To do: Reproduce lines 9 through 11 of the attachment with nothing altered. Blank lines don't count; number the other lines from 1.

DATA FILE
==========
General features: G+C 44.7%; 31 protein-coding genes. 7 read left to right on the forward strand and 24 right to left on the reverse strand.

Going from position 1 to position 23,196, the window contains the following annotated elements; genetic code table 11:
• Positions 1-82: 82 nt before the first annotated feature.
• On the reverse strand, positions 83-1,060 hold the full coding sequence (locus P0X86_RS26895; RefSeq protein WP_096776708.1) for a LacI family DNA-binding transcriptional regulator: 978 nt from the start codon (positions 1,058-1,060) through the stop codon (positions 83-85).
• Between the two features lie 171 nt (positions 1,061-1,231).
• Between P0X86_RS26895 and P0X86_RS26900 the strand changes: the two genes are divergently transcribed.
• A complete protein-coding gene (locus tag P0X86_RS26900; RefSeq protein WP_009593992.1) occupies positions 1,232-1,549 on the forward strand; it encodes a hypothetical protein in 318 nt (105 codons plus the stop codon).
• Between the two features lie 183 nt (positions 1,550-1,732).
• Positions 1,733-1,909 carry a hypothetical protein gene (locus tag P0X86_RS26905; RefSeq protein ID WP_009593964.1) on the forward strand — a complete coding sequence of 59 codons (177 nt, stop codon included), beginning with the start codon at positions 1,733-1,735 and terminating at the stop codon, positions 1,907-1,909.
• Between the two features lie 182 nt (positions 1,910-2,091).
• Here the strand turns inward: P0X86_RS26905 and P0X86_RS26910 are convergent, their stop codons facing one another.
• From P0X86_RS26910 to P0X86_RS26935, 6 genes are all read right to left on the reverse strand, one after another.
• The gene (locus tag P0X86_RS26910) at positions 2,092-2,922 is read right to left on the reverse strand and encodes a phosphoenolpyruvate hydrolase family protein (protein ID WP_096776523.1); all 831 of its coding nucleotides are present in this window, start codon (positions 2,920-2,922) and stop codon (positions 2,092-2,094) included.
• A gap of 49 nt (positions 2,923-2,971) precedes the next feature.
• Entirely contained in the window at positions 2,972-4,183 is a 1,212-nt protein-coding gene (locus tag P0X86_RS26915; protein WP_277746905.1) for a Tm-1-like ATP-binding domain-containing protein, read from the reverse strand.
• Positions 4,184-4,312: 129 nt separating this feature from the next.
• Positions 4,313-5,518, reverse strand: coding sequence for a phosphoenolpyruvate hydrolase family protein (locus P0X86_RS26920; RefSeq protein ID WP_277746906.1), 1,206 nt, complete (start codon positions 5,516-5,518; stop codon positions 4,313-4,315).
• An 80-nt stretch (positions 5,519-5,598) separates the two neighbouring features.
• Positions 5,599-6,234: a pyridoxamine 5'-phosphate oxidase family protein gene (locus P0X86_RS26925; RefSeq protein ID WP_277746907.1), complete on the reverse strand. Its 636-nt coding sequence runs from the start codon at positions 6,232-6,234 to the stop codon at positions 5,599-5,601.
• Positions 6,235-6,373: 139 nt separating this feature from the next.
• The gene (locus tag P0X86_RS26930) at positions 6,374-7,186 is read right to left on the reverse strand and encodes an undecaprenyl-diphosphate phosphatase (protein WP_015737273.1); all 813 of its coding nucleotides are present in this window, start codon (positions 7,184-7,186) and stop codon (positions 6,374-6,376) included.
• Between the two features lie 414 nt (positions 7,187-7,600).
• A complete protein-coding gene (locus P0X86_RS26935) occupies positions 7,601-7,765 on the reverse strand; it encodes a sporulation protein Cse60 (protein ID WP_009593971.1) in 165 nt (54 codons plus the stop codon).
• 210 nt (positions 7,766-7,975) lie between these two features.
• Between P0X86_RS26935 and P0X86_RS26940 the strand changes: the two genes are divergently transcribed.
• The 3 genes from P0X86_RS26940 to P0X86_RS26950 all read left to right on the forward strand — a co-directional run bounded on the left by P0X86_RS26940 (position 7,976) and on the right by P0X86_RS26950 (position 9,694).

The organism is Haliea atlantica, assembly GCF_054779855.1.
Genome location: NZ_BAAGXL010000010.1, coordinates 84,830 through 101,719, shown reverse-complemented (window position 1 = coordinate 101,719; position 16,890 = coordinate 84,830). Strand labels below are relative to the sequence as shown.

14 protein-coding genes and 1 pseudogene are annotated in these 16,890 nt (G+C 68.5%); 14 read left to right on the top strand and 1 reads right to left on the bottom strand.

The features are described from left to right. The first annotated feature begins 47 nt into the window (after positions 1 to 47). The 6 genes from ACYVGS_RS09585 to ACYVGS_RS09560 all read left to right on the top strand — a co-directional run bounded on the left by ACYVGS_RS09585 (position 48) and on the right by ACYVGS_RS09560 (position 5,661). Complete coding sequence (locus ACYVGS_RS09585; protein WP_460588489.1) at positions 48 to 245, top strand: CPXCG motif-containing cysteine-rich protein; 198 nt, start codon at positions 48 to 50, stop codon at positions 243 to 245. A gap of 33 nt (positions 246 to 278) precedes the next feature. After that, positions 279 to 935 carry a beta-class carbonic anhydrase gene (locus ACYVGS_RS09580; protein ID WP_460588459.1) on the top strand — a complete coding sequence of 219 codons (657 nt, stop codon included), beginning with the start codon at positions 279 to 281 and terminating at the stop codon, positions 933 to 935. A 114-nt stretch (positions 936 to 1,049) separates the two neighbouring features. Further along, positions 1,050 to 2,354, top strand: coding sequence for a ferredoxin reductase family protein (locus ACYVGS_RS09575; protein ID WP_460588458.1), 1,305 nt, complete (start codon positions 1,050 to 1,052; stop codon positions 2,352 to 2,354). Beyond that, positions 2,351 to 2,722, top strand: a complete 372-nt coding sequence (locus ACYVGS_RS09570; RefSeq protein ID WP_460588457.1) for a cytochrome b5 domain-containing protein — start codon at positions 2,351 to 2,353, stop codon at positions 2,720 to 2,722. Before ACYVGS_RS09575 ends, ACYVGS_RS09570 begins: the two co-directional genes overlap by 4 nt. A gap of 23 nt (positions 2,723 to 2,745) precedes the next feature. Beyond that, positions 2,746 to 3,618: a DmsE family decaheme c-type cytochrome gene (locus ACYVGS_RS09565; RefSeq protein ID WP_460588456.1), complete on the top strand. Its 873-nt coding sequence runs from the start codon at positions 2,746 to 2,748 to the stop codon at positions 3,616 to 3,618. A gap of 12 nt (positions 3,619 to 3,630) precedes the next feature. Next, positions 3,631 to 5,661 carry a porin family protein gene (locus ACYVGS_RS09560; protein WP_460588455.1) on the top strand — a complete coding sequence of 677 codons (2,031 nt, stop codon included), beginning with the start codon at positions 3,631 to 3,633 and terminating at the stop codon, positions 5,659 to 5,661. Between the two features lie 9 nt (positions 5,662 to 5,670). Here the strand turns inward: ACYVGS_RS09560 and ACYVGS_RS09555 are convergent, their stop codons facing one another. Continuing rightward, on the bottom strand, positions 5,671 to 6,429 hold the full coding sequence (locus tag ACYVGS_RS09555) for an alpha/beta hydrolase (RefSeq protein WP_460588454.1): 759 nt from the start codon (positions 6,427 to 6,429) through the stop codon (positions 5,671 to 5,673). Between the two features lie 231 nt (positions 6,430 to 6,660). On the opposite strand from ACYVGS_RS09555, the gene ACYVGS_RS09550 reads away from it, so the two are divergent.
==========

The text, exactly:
• Positions 1,733-1,909 carry a hypothetical protein gene (locus tag P0X86_RS26905; RefSeq protein ID WP_009593964.1) on the forward strand — a complete coding sequence of 59 codons (177 nt, stop codon included), beginning with the start codon at positions 1,733-1,735 and terminating at the stop codon, positions 1,907-1,909.
• Between the two features lie 182 nt (positions 1,910-2,091).
• Here the strand turns inward: P0X86_RS26905 and P0X86_RS26910 are convergent, their stop codons facing one another.